Then there were two...
It is quite a distance from the noisy, inevitably raucous fans down under in Melbourne to the slightly exotic, intoxicating tennis crowds of the orient assembled this week in Shanghai.
But the two finalists for both venues remain the same in 2010. Roger Federer will face mirthless Andy Murray in the finals of the Shanghai Masters on Sunday—with the result being pretty much the same—we suspect.
The two tennis maestros have met twice in 2010. At the Australian Open, Federer defeated Murray in straight sets, 6-3, 6-4, 7-6. It represented their second slam final. The first occurred during the 2008 U.S. Open when Federer mercilessly knocked the Scot out in straight sets.
In both of Murray’s forays into slam final Sundays, he has found himself face to face against Federer in a five-set contest, losing to the Swiss both times.
But Murray did overcome Federer in the finals of the Rogers Masters in Toronto 7-5, 7-5. His chances of beating Federer are much greater in three-set matches. Head to head during their careers, in fact, Murray has the lead 7-5.
They have met only on hard courts—never on clay or grass since Murray began playing on tour in 2005.
Federer has been playing extremely well during his first tournament back since the 2010 U.S. Open concluded. He has displayed no rust or hesitancies in going for his shots. His return game has been on the mark with just the right degree of aggression.
Murray, too, has been playing well enough to win but he has not appeared super sharp thus far in the tournament.
He will be encouraged to rev up his game for the final on Sunday because a win offers the Scot an opportunity to gain some much-needed points on the field.
For his part, Federer will surpass Djokovic as the No. 2 seed on Monday whether he wins on Sunday or not.
Semifinal No. 1: (4) Andy Murray vs. Juan Monaco
Murray’s opponent in the semifinals was Argentine Juan Monaco. As the heavy favorite going into the match, the pressure rested firmly on Murray’s shoulders as the match unfolded.
For Monaco who was participating in his first Masters semifinal, the will to win never diminished, even though he faced a superior opponent.
The first set offered some scintillating tennis. Even though Murray went up a break early, the level of the Scot’s play dipped in the ninth game as Murray double-faulted to allow Monaco the chance to even the score.
As the Argentine Monaco served leading 15-0, Murray suffered a broken string on his racket and had to rely solely on lobs to keep himself in the game.
Remarkably, when Monaco misfired on his fourth lob, Murray closed out the set 6-4. The next set went quickly 6-1 and Murray was delighted to find himself playing in the Sunday finals.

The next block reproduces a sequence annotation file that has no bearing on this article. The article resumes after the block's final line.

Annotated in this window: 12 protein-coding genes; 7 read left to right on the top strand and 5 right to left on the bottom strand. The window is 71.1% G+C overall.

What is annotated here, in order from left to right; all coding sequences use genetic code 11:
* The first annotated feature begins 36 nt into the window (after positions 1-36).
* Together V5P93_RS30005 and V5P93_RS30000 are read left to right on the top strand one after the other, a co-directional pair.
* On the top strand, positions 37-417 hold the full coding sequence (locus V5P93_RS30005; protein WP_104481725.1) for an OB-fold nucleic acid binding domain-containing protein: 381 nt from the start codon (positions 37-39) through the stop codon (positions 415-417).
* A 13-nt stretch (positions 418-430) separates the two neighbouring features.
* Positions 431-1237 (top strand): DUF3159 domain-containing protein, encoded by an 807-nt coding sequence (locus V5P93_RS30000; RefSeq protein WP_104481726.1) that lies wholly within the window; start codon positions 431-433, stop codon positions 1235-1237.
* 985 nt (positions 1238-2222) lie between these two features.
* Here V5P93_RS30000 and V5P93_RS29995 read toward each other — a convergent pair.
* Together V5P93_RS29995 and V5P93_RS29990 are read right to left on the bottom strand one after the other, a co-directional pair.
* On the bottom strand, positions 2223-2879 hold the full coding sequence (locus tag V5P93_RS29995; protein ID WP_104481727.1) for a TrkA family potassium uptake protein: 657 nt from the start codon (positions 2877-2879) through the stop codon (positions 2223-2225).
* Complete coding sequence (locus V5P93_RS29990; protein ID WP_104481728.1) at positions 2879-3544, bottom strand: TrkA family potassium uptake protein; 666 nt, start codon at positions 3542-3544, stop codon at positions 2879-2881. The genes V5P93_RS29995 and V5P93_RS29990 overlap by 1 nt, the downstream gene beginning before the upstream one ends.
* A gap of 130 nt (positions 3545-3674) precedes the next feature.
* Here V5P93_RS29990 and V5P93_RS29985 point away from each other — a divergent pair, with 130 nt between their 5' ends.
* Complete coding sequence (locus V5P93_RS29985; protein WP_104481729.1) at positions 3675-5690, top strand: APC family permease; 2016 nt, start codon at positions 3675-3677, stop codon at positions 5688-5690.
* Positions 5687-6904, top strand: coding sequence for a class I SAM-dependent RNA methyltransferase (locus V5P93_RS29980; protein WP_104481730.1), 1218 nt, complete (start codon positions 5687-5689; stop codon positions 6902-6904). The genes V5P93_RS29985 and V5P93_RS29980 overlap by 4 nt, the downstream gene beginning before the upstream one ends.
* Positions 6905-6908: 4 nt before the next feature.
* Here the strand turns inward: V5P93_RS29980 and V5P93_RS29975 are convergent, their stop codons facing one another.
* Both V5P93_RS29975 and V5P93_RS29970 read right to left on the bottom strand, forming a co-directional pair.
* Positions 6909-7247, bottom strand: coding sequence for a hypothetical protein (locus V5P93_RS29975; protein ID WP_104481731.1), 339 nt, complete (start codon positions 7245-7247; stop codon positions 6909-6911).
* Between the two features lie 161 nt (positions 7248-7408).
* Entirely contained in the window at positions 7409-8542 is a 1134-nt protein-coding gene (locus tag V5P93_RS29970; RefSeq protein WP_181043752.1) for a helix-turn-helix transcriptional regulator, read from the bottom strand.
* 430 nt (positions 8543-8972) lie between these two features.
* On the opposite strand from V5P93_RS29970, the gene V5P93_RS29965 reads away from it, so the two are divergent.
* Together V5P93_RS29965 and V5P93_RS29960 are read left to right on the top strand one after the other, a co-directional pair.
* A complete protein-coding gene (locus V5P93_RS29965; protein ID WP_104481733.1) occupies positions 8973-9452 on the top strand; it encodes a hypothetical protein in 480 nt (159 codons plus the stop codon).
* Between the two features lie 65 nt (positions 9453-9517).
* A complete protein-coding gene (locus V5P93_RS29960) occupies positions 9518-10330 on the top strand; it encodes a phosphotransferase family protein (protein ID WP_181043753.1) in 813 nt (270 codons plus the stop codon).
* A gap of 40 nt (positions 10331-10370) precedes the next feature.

Semifinal No. 2: (3) Roger Federer vs. (2) Novak Djokovic
In the other semifinal, Roger Federer defeated Novak Djokovic but not quite as easily as Murray dispatched Monaco.
The first set was very tight with only one break of serve when Djokovic served 5-5.
That allowed Federer to serve it out and take the first set 7-5.
Immediately following, as Djokovic opened serving in the second set, Federer broke the Serb’s serve again, eventually going up 4-1 before Djokovic broke back. Federer with one service break managed to hold on and win the second set 6-4 when Djokovic could not muster another break of the Federer serve.
Federer managed seven aces to Djokovic’s four, along with three double faults to the Serb’s four.
The difference came down to break point opportunities—Federer managed to convert three of four break points while Djokovic capitalized on one of five. Federer saved four of five service break opportunities while Djokovic managed to save only one of four.
With the match so close, these few chances to gain an advantage went Federer’s way as he won the important points in the match.
That means that if Federer wins the tournament in Shanghai tomorrow he will have defeated the No. 5, No. 2 and No. 4 players in the world on consecutive days.
That is pretty good for being the "old man" of tennis.
Federer is scheduled to appear next at the Stockholm Open, which begins on October 18. Also scheduled to compete in the tournament in Sweden are Robin Soderling, Tomas Berdych, Feliciano Lopez and Ivan Ljubicic.
Federer has also promised to appear at the Swiss Indoors in Basel on November 1. Last year’s winner, Novak Djokovic, is scheduled to play—defending his championship won in 2009.
The two top seeds will be joined by Andy Roddick, assuming he has recovered from an earlier injury as well as Tomas Berdych and Marcos Baghdatis.
Andy Murray is scheduled to appear next at the Valencia Open in Spain, which begins on October 31. Robin Soderling, Jo-Wilfried Tsonga, Gael Monfils and Nikolay Davydenko have committed to appear with him in Spain.
The next Masters event is the BNP Paribas Masters in Paris, which Federer has never won in his long, illustrious career. Last year he was knocked out in his opening match by Frenchman Julien Benneteau.
Federer will be looking once again, to add this jewel to his crown.
Following this event, is the World Tour Final in London, the last ATP event of the calendar year. Davis Cup action follows in December as 2010 winds down to a long-overdue conclusion.
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